Advanced Ceramic Coatings selects new facility location
EVENDALE, OH -- Advanced Ceramic Coatings (ACC), a 50/50 joint venture between GE Aviation and Turbocoating Corp., selected Duncan, South Carolina, as the location for its new environmental barrier coating facility for jet engine components.
Formed in 2014 and headquartered in Hickory, North Carolina, ACC combines Turbocoating's proprietary coatings technologies and industrial processes with GE Aviation's coatings processes developed specifically for ceramic matrix composite (CMC) material to produce advanced coatings for GE's high-temperature CMC components in the latest generation of jet engines. The new 62,500 square-foot facility will be located on Howell Road and begin operation in the 3rd quarter of 2017.
"Duncan and Spartanburg County offered the right mix of skilled employees and resources to help ACC expands its production capabilities over the next few years," said Scott Hayes, general manager with ACC. "GE and Turbocoating will invest more than $15 million in equipment in the new facility and will employ about 50 people by 2022."
"ACC's decision to build its newest facility in Duncan is a real reason to celebrate, not just for the 50 South Carolinians who will now work there, but for the state as a whole. Each time a company has the ability to expand anywhere in the country and they choose South Carolina, it shows the world that every part of our state is open for business and we are ready to partner with any company looking for a place to call home," said Gov. Nikki Haley.
"South Carolina's undeniable prowess in the manufacturing industry continues to help us attract companies from across the country and around the world. We're proud that ACC has chosen Spartanburg County to base its new operations, and we look forward to watching them succeed in our state," said Secretary of Commerce Bobby Hitt.
Late last year, ACC began delivering its first coated components, such as CMC shrouds for the best-selling LEAP engine from CFM International, the 50/50 joint company of GE and Safran Aircraft Engines of France. LEAP is the first commercial jet engine to ever use CMCs in the hot high-pressure turbine section.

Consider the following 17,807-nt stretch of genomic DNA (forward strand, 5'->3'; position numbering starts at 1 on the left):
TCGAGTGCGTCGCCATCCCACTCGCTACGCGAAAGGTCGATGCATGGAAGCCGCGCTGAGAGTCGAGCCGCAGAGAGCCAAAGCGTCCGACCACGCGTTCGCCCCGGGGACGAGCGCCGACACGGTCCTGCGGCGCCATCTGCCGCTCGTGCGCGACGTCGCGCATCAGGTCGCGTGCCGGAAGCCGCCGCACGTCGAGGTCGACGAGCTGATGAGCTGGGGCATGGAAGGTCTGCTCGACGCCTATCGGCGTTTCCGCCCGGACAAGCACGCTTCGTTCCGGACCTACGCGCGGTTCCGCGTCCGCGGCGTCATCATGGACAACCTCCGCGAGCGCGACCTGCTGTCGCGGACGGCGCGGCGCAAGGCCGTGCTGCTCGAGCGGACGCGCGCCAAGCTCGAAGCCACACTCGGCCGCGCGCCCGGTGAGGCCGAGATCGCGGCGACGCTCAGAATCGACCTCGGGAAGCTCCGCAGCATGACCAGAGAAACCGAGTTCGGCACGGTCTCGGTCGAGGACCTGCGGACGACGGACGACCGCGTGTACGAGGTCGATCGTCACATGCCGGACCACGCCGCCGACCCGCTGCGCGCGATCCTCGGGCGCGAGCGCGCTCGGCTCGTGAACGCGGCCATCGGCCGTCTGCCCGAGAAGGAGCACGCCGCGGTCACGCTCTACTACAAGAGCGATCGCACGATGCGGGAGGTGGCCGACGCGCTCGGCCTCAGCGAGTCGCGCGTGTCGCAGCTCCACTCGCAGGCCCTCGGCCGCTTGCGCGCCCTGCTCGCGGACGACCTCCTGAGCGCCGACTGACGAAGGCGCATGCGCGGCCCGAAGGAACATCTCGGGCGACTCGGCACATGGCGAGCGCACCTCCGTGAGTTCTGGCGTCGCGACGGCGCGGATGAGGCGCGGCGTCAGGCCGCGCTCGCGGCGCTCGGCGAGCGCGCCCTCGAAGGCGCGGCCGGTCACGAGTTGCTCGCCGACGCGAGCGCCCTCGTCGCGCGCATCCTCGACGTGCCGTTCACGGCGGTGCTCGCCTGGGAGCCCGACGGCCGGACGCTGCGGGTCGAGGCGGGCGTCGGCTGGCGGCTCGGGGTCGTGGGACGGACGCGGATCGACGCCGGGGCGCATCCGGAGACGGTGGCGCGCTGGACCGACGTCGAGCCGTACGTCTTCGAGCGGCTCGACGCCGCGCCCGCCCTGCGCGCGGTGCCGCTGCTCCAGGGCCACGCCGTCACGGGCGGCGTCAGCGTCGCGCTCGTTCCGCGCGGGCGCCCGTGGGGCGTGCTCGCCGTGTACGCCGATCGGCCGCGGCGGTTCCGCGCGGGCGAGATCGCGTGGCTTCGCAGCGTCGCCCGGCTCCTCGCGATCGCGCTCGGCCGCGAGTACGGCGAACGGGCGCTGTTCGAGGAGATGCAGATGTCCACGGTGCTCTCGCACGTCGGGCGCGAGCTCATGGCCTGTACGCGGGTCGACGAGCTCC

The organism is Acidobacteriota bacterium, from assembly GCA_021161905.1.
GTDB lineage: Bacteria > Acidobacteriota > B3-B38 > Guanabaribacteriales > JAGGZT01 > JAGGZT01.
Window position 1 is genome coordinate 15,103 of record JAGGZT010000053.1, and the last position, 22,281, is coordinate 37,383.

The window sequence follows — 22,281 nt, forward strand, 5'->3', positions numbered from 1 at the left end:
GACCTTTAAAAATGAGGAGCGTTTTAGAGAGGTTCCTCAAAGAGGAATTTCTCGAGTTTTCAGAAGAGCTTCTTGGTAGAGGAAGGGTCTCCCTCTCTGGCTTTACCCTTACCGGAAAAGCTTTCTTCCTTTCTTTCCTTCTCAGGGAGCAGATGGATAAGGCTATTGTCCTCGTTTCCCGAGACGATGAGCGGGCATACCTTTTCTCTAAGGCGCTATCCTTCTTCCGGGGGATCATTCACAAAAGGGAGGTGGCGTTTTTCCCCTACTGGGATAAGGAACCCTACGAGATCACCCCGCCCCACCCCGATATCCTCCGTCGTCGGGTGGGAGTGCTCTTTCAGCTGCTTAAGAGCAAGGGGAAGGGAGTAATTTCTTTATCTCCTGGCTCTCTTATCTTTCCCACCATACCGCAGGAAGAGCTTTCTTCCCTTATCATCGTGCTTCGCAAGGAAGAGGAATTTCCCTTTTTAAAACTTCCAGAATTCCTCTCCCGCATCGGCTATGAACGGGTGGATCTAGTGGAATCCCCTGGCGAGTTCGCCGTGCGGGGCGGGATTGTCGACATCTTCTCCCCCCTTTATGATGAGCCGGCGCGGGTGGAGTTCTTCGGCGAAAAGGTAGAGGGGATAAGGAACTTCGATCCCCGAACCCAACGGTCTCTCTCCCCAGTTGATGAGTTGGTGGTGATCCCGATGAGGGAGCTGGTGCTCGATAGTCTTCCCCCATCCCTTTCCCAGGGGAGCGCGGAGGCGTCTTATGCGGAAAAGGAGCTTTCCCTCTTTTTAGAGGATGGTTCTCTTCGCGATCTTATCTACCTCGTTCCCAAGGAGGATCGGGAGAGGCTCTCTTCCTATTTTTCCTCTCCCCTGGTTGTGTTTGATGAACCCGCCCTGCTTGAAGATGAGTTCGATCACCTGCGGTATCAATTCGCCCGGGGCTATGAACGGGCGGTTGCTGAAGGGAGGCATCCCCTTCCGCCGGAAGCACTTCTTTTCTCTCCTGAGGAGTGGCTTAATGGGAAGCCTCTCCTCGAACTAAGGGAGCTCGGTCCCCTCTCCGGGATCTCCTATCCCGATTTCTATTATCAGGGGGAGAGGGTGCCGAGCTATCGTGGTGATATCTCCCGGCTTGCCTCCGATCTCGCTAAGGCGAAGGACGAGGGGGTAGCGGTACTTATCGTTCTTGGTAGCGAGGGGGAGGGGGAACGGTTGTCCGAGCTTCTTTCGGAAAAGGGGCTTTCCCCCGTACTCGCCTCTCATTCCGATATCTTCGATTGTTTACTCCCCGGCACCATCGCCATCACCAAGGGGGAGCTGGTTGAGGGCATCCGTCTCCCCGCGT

GE expects the demand for CMCs in its engines to grow steadily over the next decade, based on a very solid current backlog of LEAP engines. The LEAP engine entered airline service earlier this year on the Airbus A320neo and will also power the Boeing 737 MAX and COMAC (China) C919 aircraft. Later this decade, CMCs will also be incorporated into the combustor and high-pressure turbine section of GE's new GE9X engine under development to power the Boeing 777X twin-aisle aircraft.
The use of lightweight, heat-resistant CMCs in the hot section of jet engines is a significant breakthrough in the aviation industry. CMCs consist of silicon carbide ceramic fibers and ceramic matrix and are enhanced with proprietary coatings. With one-third the density of metal alloys, these ultra-lightweight CMCs reduce an engine's weight, which improves fuel efficiency and durability. CMCs are also more heat resistant than metal alloys, allowing the diversion of less cooling air into an engine's hot section. By using this cooling air in the engine flow path, an engine runs more efficiently at higher temperature.
About the parent companies:
GE Aviation, headquartered in Evendale, Ohio, is an operating unit of GE and a world-leading provider of jet engines, components and integrated systems for commercial and military aircraft with a global service network to support these offerings.
Turbocoating Corp., located in Hickory, NC, a subsidiary of Turbocoating SPA headquartered in Parma, Italy, has been a leader in surface treatments and manufacturing since 1973 with a core business to develop special processes and manufacture protective coatings for components in industrial gas turbines and jet engines.